Many of the foreign governments who hold huge amounts of US dollar Treasury debt, such as China and Japan, have announced plans to spend money on their own ailing economies. Should these foreign central banks divert to domestic initiatives some of the funds used to buy US Treasuries, serious upward pressure on US interest rates will result. Should they actually sell parts or all of their holdings they will likely put serious downward pressure on the US dollar. Last week, a Chinese official claimed the US dollar should be phased out as the world's reserve currency.

In the short term, as dollar carry-trades continue to be unwound and questions of political will and falling interest rates haunt the euro and some other currencies, the US dollar may be the recipient of some upward appreciation. But with the American government appearing increasingly to be in panic mode, a run on the US dollar could develop rapidly into cascading devaluation. Even if no such panic run materializes, the long-term outlook for the US dollar is one of high risk and low return. This beckons major upward pressure on precious metals.

John Browne is senior market strategist, Euro Pacific Capital. Euro Pacific Capital commentary and market news is available at">. It has a free on-line investment newsletter. end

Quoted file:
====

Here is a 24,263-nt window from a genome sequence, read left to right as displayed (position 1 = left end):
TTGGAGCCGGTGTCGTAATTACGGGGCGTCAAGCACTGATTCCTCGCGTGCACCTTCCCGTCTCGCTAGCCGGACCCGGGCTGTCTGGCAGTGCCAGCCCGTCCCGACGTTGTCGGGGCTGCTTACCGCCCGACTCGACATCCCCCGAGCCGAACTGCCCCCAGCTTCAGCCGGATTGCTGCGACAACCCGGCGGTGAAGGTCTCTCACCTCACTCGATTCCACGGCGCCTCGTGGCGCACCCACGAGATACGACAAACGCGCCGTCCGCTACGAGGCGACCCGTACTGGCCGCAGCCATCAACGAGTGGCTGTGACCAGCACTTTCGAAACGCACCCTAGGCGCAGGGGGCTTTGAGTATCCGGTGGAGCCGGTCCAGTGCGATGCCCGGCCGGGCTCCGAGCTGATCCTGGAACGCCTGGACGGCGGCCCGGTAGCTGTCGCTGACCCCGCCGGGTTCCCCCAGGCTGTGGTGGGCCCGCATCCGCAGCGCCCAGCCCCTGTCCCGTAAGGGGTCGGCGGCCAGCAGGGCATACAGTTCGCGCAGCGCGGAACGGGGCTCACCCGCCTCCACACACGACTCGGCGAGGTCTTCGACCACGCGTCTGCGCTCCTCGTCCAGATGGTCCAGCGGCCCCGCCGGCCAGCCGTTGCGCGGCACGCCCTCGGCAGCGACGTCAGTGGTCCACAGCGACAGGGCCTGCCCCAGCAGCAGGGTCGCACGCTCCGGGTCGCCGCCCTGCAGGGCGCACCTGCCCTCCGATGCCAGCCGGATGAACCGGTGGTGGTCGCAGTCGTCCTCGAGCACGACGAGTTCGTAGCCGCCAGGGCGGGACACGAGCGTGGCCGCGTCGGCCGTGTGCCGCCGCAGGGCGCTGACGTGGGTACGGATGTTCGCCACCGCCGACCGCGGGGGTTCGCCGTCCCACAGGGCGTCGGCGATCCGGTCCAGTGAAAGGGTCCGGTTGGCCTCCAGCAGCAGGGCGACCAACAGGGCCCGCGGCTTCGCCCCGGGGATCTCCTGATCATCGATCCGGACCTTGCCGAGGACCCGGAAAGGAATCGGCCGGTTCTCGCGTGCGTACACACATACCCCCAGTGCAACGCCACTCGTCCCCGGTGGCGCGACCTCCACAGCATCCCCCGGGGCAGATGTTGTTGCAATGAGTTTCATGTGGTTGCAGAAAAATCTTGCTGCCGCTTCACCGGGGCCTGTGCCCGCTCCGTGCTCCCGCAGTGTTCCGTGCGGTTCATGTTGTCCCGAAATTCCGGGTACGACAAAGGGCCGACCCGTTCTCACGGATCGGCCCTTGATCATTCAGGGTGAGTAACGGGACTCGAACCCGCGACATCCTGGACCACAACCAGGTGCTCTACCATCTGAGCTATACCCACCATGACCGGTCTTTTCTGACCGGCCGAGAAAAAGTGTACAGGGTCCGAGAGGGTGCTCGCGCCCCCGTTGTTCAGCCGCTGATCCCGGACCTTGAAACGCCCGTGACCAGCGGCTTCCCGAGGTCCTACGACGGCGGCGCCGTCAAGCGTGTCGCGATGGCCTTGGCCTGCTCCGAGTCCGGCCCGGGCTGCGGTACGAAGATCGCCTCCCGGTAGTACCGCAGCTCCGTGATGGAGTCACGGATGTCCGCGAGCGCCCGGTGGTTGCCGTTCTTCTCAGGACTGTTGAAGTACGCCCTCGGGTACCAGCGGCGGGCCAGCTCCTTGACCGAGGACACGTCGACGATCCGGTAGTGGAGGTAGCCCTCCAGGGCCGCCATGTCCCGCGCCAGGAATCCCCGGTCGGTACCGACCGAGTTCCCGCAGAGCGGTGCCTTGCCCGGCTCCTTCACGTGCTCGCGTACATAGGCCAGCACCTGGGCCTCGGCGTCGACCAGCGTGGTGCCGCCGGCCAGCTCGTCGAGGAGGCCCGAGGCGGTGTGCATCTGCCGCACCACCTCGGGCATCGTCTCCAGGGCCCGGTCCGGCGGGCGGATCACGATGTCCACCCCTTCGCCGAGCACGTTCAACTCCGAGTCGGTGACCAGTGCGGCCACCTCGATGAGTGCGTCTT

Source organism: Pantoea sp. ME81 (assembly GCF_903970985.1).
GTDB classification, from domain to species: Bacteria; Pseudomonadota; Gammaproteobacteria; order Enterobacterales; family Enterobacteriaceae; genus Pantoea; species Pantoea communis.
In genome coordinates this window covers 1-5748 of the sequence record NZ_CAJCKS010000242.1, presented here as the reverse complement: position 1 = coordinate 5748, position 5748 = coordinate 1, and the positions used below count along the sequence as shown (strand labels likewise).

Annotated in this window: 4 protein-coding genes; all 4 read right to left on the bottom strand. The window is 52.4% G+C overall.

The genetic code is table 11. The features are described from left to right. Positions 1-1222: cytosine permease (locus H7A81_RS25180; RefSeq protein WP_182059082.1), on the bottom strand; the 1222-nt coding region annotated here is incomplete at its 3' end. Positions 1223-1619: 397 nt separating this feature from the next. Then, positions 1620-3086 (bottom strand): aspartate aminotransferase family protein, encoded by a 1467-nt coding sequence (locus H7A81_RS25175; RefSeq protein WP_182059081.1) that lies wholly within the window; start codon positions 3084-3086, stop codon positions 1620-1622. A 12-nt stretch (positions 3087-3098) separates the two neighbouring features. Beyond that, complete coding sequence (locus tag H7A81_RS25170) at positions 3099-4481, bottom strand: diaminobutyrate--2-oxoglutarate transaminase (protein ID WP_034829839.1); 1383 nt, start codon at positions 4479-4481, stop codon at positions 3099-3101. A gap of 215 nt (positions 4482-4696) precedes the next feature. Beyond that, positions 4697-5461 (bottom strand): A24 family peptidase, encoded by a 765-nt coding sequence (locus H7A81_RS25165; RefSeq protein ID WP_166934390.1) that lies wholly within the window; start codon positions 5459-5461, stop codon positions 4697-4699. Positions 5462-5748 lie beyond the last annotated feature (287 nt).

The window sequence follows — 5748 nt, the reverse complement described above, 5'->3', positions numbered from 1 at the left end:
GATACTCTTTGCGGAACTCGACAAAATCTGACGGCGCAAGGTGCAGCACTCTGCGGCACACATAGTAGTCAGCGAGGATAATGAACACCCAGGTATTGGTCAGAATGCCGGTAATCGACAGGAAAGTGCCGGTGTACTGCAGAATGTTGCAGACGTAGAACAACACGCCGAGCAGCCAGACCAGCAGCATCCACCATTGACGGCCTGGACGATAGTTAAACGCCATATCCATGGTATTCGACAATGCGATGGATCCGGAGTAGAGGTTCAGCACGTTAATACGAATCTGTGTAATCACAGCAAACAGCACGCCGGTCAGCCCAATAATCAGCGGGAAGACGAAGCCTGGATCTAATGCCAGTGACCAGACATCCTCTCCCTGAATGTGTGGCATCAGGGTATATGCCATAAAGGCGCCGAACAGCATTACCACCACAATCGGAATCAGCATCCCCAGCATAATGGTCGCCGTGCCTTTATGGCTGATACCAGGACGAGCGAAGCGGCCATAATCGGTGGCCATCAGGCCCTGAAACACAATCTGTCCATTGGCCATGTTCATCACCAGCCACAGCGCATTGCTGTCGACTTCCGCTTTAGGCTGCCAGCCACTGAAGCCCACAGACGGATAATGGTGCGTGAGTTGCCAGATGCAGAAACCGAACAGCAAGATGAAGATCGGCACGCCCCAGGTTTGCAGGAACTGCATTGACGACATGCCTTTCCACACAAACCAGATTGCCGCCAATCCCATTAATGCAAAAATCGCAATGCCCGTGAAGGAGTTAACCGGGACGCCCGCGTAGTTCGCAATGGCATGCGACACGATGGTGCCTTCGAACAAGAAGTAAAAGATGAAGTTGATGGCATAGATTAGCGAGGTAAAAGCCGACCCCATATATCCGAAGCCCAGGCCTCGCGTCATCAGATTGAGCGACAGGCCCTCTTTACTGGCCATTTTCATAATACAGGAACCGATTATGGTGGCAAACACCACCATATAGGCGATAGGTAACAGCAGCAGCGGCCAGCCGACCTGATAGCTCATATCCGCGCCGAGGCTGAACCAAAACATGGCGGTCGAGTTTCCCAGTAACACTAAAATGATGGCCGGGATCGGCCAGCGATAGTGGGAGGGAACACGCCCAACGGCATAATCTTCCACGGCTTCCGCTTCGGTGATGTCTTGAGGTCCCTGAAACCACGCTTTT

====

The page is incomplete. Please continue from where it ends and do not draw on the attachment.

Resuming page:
Today, we find that England has a deficit to GDP of 10% and rising.  Their economy is in disarray and for the first time, if England wanted to join the EU in a currency alignment would be rejected because of their huge deficits.


The usa is also running massive deficits.  With the huge shortfall in employment, coffers at the Fed will run dry.  So will state coffers as citizens stop spending.  However government costs continue to rise because of the massive unemployment.


Expect that in 2009, the usa will experience a deficit of close to 2 trillion without the stimulus pkg of Obama.  You could add a further 1 trillion on top of that (Obama’s fix) to give you a closer picture of reality.  The usa will have a 3 trillion dollar deficit for 2009.


Where on earth are they going to get the money?. The entire globe are in deficits, from Japan, Korea  Russia,  Taiwan, Germany, Italy etc etc.  The surplus usa dollars on foreign shelves will now be used to fix their economies.  China has stated that it will not purchase any more usa agency or treasuries. 

You can bet that an additional 1 trillion dollars will be cashed to help offset foreign deficits.

Who will now buy this debt  (4 trillion dollars)? Answer:  nobody.  It must now be printed.


The banks which have so far hoarded 3 trillion dollars and have a facility for 5.5 more trillion dollars will start and compete for assets as we go into hyperinflation.